A "Green Economy" is supposed to be better for the environment, or reduce the negative impacts of our activities.
A "New Green Deal", as promoted by UNEP, also aims to increase human well-being, reduce social inequalities, enhance nature, reduce scarcities, and produce "sustainable economic growth".
The image on the left was taken from a UNEP policy document. But... Money doesn't grow, of course. So it's probably meant to say that investments can enhance nature. Or is the tree sprouting despite the impact of the money economy?
We denote serious flaws and contradictions in the "Green Economy" and "New Green Deal" concepts and their feasibility.
We chose the UNEP, from among many others, to discuss the "Green Economy" because it is the United Nations Environment Programme that has the intergovernmental, specific mission to protect the environment for us and our children [UNEP's mission].
UNEP wants to "improve our quality of life, without compromising that of future generations," a variant of the Brundtland Agenda 21 definition. The economists of UNEP appear firmly committed to the idea that a higher quality of life must be attained by economic growth, although "quality" can be addressed in other, less resource-depleting ways.
The UNEP's notions of a "green economy" appear being largely based upon a research paper that the UNEP commissioned to an economics professor, Edward B Barbier, from the American University of Wyoming.
UNEP turned this into their "New Green Deal" initiative.
UNEP's policies are also firmly embedded in the ideologies of so-called "free trade" and globalisation. This is a small wonder since most leaders at UNEP are economists, rather than environmental scientists.
UNEP's "Green New Deal"UNEP claims, in this poster from December 2009, what their models are:
This can all happen, UNEP says, simultaneously, without "burden shifting."
The time frame is left open, but over time the improvements are accelerating, it the graph suggests.
Unfortunately, we fail to understand how we could grow, become taller, without using more material resources, more energy, more water, more land, without further depleting non-renewables, without impacting more on biodiversity, and without emitting more greenhouse gases.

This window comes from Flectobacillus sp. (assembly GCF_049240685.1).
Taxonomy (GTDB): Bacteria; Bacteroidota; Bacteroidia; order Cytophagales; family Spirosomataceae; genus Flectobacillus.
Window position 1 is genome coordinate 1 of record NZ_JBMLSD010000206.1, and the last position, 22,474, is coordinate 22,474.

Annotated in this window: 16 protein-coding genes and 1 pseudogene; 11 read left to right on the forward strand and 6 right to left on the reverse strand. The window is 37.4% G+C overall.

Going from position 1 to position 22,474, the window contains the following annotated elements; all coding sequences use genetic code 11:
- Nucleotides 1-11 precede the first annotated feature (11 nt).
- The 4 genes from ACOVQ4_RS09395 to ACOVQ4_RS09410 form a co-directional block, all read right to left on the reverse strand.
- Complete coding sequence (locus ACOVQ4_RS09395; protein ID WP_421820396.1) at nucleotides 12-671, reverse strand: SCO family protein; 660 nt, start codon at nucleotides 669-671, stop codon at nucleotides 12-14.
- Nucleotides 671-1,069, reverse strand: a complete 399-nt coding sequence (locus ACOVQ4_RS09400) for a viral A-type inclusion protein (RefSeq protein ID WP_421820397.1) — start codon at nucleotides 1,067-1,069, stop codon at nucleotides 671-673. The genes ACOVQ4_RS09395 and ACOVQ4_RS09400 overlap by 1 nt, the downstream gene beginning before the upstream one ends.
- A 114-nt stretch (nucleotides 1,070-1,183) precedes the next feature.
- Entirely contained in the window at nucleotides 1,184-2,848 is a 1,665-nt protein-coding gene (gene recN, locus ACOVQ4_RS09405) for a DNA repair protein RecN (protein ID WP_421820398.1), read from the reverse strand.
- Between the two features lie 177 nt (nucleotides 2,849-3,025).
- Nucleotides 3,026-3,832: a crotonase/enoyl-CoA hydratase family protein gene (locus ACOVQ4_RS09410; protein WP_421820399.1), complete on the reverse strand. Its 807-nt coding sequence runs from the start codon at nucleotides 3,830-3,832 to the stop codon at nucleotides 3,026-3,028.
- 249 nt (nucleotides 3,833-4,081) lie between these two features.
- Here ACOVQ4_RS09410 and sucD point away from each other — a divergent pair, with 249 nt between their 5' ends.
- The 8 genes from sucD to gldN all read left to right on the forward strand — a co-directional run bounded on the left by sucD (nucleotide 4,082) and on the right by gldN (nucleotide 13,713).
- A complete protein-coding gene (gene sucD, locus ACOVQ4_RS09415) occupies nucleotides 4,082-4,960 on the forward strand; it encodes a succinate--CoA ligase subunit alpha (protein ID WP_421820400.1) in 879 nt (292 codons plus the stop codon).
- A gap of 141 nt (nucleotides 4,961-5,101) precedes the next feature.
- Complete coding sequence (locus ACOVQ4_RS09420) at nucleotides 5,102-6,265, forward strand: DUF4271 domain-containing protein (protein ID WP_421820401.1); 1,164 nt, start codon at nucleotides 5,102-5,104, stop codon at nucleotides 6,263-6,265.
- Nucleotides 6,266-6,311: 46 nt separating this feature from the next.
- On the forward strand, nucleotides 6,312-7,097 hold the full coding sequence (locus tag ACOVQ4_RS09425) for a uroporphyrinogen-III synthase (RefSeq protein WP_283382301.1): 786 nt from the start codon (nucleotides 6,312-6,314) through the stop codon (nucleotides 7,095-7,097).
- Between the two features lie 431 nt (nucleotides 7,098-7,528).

[UNEP's green economy resource site Barbier's report]
under development (November 2010) > click to comment
"To provide leadership and encourage partnership in caring for the environment by inspiring, informing, and enabling nations and peoples to improve their quality of life without compromising that of future generations." [21.11.2010 Mission statement]
UNEP appears being captured by economists' thinking patterns, mixing social and economic desirabilities with hopes and expectations of technological progress and inventions.
Environmental science and reality are frequently clouded by economic terminology, lacking scientific inquiry.
A prime example of unwarranted technocratic hopes and illusions are the Kyoto Protocal's mechanisms to mitigate climate change. ...(...)
striving for the highest possible scientific validity.
A green economy (GE) can be defined as one that results in improved human well-being and social equity, while significantly reducing environmental risks and ecological scarcities. A GE is characterized by substantially increased investments in economic sectors that build on and enhance the Earth’s natural capital or reduce ecological scarcities and environmental risks. These sectors include renewable energy, low-carbon transport, energy-efficient buildings, clean technologies, improved waste management, improved freshwater provision, sustainable agriculture and forest management, and sustainable fisheries. These investments are driven or supported by national policy reforms and the development of international policy and market infrastructure. top